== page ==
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Blog

Our favorite stories about public lands and opportunities for you to get involved in protecting your outdoor experiences.

 

Democrats speak out to defend Bears Ears and 157 National Monuments

Tania Lown-Hecht

Photo credit: Mike Shaw

Photo credit: Mike Shaw

Over the last few weeks, many recreation organizations, businesses, Native American tribes, and conservation groups have been concerned about the future of public lands, and in particular the future of Bears Ears National Monument and the Antiquities Act. The Antiquities Act enables the President to designate existing areas on public lands as National Monuments. National Monuments are flexible designations, and the management rules are responsive to the unique needs of individual places. Bears Ears National Monument was designated in late 2016 because of its outstanding historical, cultural, and recreational values. A handful of legislators, led by a vocal group in Utah, have urged President Trump to repeal or roll back the monument (which would be unprecedented) and today, nine Democrats from Western states asked the President to uphold his pledge to be a good steward of public lands.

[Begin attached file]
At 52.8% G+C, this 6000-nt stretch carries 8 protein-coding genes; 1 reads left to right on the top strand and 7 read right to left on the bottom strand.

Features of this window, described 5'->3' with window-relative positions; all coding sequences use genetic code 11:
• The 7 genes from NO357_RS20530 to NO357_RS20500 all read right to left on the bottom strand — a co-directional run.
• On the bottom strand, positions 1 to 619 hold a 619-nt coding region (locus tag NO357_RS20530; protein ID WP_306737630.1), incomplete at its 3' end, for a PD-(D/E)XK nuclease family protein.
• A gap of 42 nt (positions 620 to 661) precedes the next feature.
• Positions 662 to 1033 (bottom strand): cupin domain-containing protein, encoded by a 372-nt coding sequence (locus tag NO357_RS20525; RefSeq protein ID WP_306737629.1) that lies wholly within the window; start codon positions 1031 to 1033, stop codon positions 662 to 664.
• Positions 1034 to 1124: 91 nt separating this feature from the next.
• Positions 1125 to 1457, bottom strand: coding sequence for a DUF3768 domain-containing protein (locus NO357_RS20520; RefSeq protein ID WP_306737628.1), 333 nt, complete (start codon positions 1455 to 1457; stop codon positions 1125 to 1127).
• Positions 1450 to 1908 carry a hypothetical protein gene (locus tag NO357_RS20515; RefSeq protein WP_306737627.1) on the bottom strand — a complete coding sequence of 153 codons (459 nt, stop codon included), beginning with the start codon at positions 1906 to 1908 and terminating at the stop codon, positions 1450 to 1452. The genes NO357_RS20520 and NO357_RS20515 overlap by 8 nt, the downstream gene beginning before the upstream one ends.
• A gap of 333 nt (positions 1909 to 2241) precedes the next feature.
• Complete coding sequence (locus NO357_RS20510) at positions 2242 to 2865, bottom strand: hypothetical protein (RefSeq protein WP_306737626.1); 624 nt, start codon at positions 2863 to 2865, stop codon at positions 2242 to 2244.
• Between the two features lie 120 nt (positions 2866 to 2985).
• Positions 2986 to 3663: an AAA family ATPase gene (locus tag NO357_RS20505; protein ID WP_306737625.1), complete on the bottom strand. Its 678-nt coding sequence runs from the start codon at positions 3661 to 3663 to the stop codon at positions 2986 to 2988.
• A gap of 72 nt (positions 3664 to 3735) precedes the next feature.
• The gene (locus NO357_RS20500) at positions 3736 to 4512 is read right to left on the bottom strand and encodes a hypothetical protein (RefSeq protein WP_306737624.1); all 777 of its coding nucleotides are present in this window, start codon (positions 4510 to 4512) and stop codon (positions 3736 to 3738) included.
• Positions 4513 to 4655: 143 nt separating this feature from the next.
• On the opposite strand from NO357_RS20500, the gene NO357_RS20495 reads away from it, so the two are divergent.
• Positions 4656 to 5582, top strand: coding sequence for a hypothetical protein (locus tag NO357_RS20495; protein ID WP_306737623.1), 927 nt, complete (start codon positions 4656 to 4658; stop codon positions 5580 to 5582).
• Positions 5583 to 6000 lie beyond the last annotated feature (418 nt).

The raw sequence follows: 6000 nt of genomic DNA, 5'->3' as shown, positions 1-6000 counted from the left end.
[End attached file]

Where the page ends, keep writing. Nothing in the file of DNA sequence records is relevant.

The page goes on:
The Democratic lawmakers are led by Sen. Tom Udall (NM) and Sen. Maria Cantwell (WA), and include Dianne Feinstein (CA), Martin Heinrich (NM), Ron Wyden (OR), Patty Murray (WA), Michael Bennet (CO), Jeffrey Merkley (OR), and Catherine Cortez Masto (NV). Their letter to President Trump urges him to “honor your promise to be a great steward of our public land by upholding the existing protections for the 157 National Monuments that have been designated through the years by nearly every President since the Antiquities Act was enacted into law in 1906.” They point out that rescinding or weakening the protections for Bears Ears National Monument would leave that landscape exposed to inappropriate development and threats to invaluable cultural resources and recreation opportunities. They also argue that this could affect all other national monuments, and “threatened the cultural, historical and biological wealth of our country.”

Access Fund and Outdoor Alliance have been working on advanced protections for the Bears Ears region for several years, and we supported the national monument designation after the legislative process(Utah Public Lands Initiative) failed in the 114th Congress. Many other groups and businesses – including Patagonia – have been outspoken about protecting Bears Ears, seeing it as a bellwether for the administration’s approach to public lands.